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Rob C
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« Reply #15 on: May 05, 2012, 12:45:54 PM »
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WHAT!!!???




Well, there isn't a tree...
That I can see.

;-)

Rob C
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Isaac
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« Reply #16 on: May 05, 2012, 12:57:33 PM »
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WHAT!!!???
Apparently you have a different opinion.
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kikashi
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« Reply #17 on: May 05, 2012, 01:12:23 PM »
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I like to think of myself as a reasonably bright chap but I have no idea what opgr is on about. I'll bet he could write a cracking artist's statement, though.

Jeremy
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Isaac
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« Reply #18 on: May 05, 2012, 01:19:11 PM »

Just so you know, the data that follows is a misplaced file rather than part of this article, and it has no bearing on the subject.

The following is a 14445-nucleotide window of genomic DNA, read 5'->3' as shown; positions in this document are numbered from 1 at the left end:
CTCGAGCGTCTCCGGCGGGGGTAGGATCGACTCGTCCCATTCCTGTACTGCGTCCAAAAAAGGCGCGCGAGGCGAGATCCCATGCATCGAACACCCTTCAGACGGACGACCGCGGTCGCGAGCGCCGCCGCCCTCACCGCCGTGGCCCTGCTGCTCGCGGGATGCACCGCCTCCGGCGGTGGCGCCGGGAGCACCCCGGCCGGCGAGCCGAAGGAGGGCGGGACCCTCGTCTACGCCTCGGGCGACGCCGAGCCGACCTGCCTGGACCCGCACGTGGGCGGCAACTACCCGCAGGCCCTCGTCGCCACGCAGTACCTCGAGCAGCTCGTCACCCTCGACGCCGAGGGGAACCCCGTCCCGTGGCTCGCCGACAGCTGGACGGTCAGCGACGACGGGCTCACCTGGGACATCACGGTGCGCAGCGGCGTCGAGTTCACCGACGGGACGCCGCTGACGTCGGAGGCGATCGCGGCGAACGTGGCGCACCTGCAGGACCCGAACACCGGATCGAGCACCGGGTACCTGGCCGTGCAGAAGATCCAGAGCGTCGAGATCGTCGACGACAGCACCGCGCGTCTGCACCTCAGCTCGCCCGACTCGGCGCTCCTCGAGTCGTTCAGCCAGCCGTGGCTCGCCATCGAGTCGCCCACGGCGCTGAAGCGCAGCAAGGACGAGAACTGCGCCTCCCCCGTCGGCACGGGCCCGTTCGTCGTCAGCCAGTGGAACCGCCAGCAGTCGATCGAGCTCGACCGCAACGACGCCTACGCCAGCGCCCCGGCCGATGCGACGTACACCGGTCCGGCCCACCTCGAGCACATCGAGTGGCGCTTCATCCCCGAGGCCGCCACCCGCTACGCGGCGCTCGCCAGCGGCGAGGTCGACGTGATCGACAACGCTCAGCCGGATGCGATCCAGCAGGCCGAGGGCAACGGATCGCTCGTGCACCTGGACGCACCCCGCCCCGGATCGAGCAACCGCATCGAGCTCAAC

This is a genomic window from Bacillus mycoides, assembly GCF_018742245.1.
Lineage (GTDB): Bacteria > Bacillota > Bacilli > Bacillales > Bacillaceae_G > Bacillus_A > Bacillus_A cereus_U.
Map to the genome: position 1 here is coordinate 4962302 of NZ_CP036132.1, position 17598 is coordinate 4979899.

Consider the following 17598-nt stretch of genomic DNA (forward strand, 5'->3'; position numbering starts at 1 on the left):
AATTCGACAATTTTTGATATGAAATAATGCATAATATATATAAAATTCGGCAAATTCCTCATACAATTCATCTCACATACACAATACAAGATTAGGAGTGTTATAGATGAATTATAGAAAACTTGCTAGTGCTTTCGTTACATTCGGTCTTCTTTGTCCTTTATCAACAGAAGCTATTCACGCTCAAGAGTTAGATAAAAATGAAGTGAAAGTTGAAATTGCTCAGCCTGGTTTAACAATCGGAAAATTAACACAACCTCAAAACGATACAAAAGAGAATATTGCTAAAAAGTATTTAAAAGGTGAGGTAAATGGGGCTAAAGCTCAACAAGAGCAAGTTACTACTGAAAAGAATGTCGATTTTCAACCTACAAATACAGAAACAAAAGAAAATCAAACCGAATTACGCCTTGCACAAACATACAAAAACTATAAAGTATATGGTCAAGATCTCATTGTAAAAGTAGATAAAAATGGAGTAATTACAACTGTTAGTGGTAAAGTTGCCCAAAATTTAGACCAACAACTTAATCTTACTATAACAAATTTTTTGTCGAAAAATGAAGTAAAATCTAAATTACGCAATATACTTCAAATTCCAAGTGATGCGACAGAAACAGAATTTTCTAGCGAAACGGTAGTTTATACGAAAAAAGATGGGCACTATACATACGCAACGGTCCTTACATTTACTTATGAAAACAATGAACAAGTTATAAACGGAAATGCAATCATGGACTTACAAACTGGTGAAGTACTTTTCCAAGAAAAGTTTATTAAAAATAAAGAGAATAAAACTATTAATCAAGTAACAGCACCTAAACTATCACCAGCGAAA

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... but I have no idea what opgr is on about.
Just turn their assertions into questions and see if you can answer them:
  • What's the subject of the photo?
  • Where's the balance in the composition?
  • What's happening in the photo? Is it interesting?
etc


« Last Edit: May 05, 2012, 01:30:49 PM by Isaac » Logged
Riaan van Wyk
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« Reply #19 on: May 05, 2012, 01:44:18 PM »
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Just turn their assertions into questions and see if you can answer them:
  • What's the subject of the photo?
  • Where's the balance in the composition?
  • What's happening in the photo? Is it interesting?
etc

Isaac, how about you answer them? We are afterall talking about a photo Abbye posted for comments, not comments about other people's comments.